The government is working overtime to start the auction of coal blocks and introduce a bill in Parliament by December as a follow-up to the ordinance that facilitates the sale and allows the coal sector to be opened up.
Guidelines for the auction will be framed by November and an inter-ministerial panel will be set up to do the groundwork, which follows the Supreme Court’s order scrapping coal blocks awarded to companies since 1993. The panel’s tasks will include identifying mines, segregating them for various sectors and appointing an official liquidator and a commissioner of payments.
The committee will have senior officials from the Ministry of Coal, the Central Mine Planning & Design Institute and the ministries of power and steel, a senior government official said.The government also plans to set up a Directorate General of Coal, on the lines of the Directorate General of Hydrocarbons for the petroleum sector, which will conduct the auction of coal blocks in a fair and transparent manner.
The Supreme Court last month cancelled the allocation of coal blocks, including those that have started production, after declaring them illegal. In 2012, the Comptroller and Auditor General of India had passed adverse comments against the allotments.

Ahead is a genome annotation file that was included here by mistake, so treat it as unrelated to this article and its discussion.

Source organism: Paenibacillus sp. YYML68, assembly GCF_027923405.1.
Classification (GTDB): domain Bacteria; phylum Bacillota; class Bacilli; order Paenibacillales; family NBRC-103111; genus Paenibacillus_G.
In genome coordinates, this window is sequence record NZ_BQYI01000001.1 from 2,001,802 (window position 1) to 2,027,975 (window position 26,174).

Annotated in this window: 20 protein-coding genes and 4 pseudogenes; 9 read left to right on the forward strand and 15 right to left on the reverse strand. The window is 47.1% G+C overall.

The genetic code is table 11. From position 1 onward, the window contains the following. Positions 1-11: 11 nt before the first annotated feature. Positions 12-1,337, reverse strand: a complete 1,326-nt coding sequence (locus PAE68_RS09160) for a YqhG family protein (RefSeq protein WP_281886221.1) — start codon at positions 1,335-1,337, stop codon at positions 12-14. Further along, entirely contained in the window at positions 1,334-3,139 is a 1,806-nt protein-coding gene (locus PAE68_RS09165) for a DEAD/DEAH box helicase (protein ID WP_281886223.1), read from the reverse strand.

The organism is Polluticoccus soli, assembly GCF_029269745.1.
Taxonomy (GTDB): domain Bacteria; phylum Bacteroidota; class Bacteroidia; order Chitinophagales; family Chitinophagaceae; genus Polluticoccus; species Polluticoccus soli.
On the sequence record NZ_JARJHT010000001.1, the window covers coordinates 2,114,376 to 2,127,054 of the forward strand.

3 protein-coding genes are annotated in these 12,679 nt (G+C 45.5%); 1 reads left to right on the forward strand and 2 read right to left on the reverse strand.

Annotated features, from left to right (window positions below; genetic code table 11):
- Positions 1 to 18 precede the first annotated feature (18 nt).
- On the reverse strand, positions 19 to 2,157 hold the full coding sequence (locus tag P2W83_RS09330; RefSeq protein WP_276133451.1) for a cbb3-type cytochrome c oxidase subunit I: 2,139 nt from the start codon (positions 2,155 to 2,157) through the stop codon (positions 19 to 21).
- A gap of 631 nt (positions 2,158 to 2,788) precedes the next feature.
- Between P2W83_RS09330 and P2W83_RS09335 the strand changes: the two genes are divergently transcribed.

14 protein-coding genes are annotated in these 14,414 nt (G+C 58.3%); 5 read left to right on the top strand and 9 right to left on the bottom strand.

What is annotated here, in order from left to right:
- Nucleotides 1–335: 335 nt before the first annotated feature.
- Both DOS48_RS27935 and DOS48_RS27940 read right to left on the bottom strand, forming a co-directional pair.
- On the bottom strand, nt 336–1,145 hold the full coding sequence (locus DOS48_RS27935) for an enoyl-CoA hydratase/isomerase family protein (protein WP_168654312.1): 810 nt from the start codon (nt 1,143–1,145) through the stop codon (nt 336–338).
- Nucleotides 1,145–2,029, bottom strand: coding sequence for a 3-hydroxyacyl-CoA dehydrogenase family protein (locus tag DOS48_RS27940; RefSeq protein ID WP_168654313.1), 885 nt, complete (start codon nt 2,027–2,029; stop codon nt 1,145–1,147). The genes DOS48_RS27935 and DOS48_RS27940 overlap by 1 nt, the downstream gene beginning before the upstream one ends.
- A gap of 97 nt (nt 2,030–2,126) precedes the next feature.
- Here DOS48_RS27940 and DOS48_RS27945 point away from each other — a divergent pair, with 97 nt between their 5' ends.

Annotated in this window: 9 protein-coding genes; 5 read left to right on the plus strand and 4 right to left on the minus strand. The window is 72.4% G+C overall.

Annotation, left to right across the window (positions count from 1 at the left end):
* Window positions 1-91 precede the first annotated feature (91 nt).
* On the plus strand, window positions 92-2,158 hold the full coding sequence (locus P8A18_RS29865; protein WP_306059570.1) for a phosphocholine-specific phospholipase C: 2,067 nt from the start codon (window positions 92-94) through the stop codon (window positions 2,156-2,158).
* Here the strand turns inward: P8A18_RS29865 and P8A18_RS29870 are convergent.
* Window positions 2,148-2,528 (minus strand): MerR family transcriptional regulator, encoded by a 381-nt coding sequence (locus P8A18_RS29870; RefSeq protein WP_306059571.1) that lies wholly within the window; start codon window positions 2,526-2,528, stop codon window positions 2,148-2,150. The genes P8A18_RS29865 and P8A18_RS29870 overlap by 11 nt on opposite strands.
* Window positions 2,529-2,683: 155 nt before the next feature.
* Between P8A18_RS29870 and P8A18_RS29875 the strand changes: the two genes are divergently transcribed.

The official said the coal ministry will seek advice from the law ministry on the proposed amendments to two laws governing coal mining in the country — the Coal Mines (Nationalisation) Act of 1973 and the Mines and Minerals (Development & Regulation) Amendment Act of 1957.
The October 21 ordinance allowing commercial mining by private companies and the auction of coal blocks has to be converted into legislation in the winter session of Parliament, likely to start from November 24.The coal ministry has asked companies whose captive coal blocks were cancelled for details on the cost of land acquired by them and the machinery employed at mines.
If the companies fail to provide the information within a fortnight, the government will presume no cost has been incurred towards land and mine infrastructure.
According to the ordinance, the government will ‘e-auction’ all 204 cancelled captive coal blocks and 74 mines are expected to be put up for sale in the first round, likely in December.